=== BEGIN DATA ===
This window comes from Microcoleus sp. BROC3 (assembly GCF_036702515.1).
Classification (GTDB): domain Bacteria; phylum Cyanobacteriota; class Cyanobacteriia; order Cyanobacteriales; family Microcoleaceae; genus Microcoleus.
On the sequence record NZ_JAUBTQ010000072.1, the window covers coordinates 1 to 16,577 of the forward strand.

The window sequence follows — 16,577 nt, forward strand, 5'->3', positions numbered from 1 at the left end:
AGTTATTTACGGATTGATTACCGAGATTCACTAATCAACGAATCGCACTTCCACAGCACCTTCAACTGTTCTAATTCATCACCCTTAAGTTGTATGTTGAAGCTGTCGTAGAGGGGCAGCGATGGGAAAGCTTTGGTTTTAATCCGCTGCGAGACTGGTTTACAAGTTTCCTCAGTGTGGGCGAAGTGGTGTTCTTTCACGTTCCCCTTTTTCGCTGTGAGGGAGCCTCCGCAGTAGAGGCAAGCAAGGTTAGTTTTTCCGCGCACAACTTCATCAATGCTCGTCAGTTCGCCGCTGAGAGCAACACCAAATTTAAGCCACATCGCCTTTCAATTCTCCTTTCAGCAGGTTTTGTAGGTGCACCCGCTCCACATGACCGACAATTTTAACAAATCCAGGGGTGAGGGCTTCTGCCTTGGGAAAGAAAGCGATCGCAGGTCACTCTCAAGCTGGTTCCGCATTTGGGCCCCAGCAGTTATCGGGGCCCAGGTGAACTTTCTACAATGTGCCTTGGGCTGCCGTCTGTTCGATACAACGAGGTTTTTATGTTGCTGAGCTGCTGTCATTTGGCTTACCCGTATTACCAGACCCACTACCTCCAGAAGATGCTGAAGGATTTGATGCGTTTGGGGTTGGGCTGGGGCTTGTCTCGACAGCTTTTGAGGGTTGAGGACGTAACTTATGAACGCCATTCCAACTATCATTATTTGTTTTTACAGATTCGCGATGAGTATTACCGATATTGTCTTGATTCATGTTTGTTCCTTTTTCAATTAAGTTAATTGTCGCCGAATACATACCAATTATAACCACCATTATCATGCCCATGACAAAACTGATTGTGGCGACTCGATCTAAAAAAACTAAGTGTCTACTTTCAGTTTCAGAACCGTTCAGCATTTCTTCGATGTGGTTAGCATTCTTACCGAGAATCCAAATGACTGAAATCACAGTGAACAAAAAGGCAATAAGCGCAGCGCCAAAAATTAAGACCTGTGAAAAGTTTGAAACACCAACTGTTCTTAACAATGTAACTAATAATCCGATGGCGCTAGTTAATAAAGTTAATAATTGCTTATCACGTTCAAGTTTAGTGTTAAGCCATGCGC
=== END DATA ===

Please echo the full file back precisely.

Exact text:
This window comes from Microcoleus sp. BROC3 (assembly GCF_036702515.1).
Classification (GTDB): domain Bacteria; phylum Cyanobacteriota; class Cyanobacteriia; order Cyanobacteriales; family Microcoleaceae; genus Microcoleus.
On the sequence record NZ_JAUBTQ010000072.1, the window covers coordinates 1 to 16,577 of the forward strand.

The window sequence follows — 16,577 nt, forward strand, 5'->3', positions numbered from 1 at the left end:
AGTTATTTACGGATTGATTACCGAGATTCACTAATCAACGAATCGCACTTCCACAGCACCTTCAACTGTTCTAATTCATCACCCTTAAGTTGTATGTTGAAGCTGTCGTAGAGGGGCAGCGATGGGAAAGCTTTGGTTTTAATCCGCTGCGAGACTGGTTTACAAGTTTCCTCAGTGTGGGCGAAGTGGTGTTCTTTCACGTTCCCCTTTTTCGCTGTGAGGGAGCCTCCGCAGTAGAGGCAAGCAAGGTTAGTTTTTCCGCGCACAACTTCATCAATGCTCGTCAGTTCGCCGCTGAGAGCAACACCAAATTTAAGCCACATCGCCTTTCAATTCTCCTTTCAGCAGGTTTTGTAGGTGCACCCGCTCCACATGACCGACAATTTTAACAAATCCAGGGGTGAGGGCTTCTGCCTTGGGAAAGAAAGCGATCGCAGGTCACTCTCAAGCTGGTTCCGCATTTGGGCCCCAGCAGTTATCGGGGCCCAGGTGAACTTTCTACAATGTGCCTTGGGCTGCCGTCTGTTCGATACAACGAGGTTTTTATGTTGCTGAGCTGCTGTCATTTGGCTTACCCGTATTACCAGACCCACTACCTCCAGAAGATGCTGAAGGATTTGATGCGTTTGGGGTTGGGCTGGGGCTTGTCTCGACAGCTTTTGAGGGTTGAGGACGTAACTTATGAACGCCATTCCAACTATCATTATTTGTTTTTACAGATTCGCGATGAGTATTACCGATATTGTCTTGATTCATGTTTGTTCCTTTTTCAATTAAGTTAATTGTCGCCGAATACATACCAATTATAACCACCATTATCATGCCCATGACAAAACTGATTGTGGCGACTCGATCTAAAAAAACTAAGTGTCTACTTTCAGTTTCAGAACCGTTCAGCATTTCTTCGATGTGGTTAGCATTCTTACCGAGAATCCAAATGACTGAAATCACAGTGAACAAAAAGGCAATAAGCGCAGCGCCAAAAATTAAGACCTGTGAAAAGTTTGAAACACCAACTGTTCTTAACAATGTAACTAATAATCCGATGGCGCTAGTTAATAAAGTTAATAATTGCTTATCACGTTCAAGTTTAGTGTTAAGCCATGCGC